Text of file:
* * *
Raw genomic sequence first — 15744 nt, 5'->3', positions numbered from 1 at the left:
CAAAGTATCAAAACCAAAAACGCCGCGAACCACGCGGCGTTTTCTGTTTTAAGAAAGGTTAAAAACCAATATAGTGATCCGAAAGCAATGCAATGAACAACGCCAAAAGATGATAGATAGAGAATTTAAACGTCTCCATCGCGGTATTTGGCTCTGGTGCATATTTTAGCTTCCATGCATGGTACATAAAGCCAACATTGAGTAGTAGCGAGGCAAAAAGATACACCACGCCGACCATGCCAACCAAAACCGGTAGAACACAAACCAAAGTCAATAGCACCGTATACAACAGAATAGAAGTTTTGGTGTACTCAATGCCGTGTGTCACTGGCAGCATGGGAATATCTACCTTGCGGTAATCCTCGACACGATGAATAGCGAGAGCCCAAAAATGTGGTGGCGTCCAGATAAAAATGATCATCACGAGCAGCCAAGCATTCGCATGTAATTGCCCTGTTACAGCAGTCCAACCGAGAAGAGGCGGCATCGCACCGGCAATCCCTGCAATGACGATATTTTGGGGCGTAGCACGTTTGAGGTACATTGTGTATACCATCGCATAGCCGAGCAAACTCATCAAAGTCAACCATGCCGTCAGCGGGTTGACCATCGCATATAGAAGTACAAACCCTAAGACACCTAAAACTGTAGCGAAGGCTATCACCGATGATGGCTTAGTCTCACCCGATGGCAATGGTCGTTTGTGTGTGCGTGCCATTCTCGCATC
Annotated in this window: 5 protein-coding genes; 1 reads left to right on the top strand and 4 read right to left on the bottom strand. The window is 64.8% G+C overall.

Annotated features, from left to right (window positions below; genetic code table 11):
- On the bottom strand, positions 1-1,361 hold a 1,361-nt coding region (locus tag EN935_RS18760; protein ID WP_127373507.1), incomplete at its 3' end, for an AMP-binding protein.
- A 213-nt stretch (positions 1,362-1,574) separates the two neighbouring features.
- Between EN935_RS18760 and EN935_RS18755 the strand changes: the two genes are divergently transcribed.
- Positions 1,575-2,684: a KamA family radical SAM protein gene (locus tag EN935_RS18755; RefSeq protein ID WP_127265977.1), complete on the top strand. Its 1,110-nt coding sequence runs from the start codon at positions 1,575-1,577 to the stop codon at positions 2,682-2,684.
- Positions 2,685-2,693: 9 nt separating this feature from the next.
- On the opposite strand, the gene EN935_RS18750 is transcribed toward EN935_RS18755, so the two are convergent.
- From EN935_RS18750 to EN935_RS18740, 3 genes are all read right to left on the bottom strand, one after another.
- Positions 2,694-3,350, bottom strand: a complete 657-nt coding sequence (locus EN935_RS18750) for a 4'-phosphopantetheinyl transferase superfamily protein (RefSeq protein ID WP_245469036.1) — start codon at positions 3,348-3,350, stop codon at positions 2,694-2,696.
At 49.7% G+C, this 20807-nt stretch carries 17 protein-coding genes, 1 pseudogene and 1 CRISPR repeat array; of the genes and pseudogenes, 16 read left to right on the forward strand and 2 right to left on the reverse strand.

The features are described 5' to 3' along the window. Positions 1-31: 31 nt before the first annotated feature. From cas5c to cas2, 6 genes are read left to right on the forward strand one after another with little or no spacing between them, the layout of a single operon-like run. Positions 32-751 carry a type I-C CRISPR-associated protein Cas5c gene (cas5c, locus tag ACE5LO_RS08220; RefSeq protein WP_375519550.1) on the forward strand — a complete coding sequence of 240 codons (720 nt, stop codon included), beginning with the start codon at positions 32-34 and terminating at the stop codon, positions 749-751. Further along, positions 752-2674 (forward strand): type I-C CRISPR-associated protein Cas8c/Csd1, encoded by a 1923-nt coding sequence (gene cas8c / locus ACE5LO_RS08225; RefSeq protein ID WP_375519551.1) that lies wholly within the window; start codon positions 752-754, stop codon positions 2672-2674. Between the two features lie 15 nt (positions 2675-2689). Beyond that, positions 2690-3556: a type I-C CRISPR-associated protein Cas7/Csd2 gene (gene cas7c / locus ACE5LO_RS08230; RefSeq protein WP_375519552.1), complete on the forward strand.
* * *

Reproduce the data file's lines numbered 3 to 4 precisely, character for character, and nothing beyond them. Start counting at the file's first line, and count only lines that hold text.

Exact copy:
Annotated in this window: 5 protein-coding genes; 1 reads left to right on the top strand and 4 read right to left on the bottom strand. The window is 64.8% G+C overall.

Annotated features, from left to right (window positions below; genetic code table 11):